WPW: How many companies are in the clubhouse routinely now?
CS: That is fairly limited. Even for us, as the official bat, it is limited to those credentialed to visit the clubhouse. There are, of course, sales calls, but I don’t run into them all of the time. We see (our competitors) in Spring Training, of course. They are all there sporadically. Keep in mind too that every one of us has to respect that we are in the player’s office, you have to be allowed into that office, so you have to respect that territory. You do your business, and then it is time to get out of there.
WPW: We are in the postseason right now, do you have special accommodations to fill the needs of your players?
CS: The bat needs are ongoing, but if you do the math, there are only four (interview was on 10/17) teams left, so we can focus on just those four teams. Anything we have to make we can get produced and out the door in 48 hours…sometimes less than that, depending on the finishes and drying time.
WPW: Are all of the Pro Bats hand turned or are they produced on the CNC lathe as well?
CS: Pro bats are all made on the CNC lathes. Almost everyone now uses that technology. It is very accurate and consistent, which is a good thing. When I started the machine was not in use in this country, and as nice as hand-turning sounds, it is difficult to duplicate models time and time again. Players want consistency. It has helped tremendously.
WPW: On the new Prime models there is a stamp for Amish craftsmanship. Is that just a reference to the idea that you have an Amish worker watching the machine?
CS: That actually came from the fact that our bats are now vacuum-dried, and the vendor who provided that service was Amish, so we used the term, and it stuck. It conveys a perception of quality and craftsmanship.
WPW: Can you explain the vacuum-drying process?
CS: Timber was once kiln-dried. The blanks were put into a kiln where there was humidity and heat in a temperature controlled environment, but the time cycle of that process was exponentially longer, and was less consistent. Vacuum-drying is similar to microwaving, but the blanks are dried more quickly and more consistently end to end. It also gives it the wood a white appearance, and changes the sound of the bat upon impact of the ball. There is a much better phonic to it.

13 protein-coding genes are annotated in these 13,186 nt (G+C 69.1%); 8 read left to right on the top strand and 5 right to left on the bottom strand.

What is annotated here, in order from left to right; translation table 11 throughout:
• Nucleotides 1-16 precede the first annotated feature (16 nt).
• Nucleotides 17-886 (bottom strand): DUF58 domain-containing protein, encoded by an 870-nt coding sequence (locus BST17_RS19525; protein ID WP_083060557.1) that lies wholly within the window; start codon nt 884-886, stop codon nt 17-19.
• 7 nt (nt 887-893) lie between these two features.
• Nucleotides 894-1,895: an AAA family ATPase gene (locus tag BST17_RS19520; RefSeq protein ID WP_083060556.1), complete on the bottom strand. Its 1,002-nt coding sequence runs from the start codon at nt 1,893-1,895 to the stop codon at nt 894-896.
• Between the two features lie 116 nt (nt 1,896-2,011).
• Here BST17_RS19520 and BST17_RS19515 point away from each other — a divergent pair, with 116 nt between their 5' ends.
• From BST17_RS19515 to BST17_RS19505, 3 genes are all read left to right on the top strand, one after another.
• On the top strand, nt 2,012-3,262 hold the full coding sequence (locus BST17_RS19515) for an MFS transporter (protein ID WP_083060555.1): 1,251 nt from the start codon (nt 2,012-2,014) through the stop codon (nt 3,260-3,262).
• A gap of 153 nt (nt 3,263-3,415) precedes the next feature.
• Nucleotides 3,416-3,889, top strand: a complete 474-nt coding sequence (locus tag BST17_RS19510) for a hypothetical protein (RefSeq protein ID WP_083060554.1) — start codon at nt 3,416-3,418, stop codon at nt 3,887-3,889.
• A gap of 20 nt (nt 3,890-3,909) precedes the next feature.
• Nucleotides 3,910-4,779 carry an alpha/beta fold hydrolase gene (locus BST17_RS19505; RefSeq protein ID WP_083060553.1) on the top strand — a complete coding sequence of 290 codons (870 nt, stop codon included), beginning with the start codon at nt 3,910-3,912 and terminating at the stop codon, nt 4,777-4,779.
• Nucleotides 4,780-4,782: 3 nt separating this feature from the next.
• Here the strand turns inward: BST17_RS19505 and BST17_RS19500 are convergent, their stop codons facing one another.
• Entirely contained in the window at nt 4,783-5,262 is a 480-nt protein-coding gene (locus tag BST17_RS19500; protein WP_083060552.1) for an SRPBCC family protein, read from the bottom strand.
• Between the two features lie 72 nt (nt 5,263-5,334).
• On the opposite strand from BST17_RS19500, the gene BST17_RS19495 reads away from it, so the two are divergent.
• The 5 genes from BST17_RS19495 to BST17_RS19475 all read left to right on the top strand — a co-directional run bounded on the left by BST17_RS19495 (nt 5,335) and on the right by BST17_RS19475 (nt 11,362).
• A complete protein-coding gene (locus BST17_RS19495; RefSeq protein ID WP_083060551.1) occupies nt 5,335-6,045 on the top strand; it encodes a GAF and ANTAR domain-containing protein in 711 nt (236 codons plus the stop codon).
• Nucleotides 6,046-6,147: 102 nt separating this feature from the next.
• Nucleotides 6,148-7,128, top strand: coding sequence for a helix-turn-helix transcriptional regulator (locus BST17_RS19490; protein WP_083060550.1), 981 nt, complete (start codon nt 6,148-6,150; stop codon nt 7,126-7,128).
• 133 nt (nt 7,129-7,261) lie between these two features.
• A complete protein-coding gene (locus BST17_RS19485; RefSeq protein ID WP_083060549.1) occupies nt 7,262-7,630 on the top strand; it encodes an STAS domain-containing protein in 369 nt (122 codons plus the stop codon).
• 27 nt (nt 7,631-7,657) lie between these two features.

WPW: How many miles have you traveled doing this job?
CS: Wow…I can tell you this, I have a million on Delta, and they are all domestic.
WPW: How much international travel do you do for this job?
CS: We travel to the Dominican Republican, of course. We do the fall league there. That league seems to be the best for accomplishing our task. That is where the top players are in the wintertime. We have a rep who does Japan and the Orient, but I do not really get involved with that.
WPW: The season will come to a close no later than the 31st. When it ends is that vacation time? What is your off-season routine?
CS: Yeah, I will take some down time, but the winter meetings are not that far off, they are the second week in December. At that point we are dealing with contracts, batting gloves, gloves, protective gear. We are always looking to add new guys on the bat side, so we have appointments, talk to the agents, we are also writing orders for Spring Training. Then the holidays, which are pretty quiet, and then things ramp up filling the orders for Spring Training, and that usually starts just after the first of the year. At that point the factory is working overtime, and then it is off to Spring Training at that point.
WPW: What are the biggest challenges about doing your job?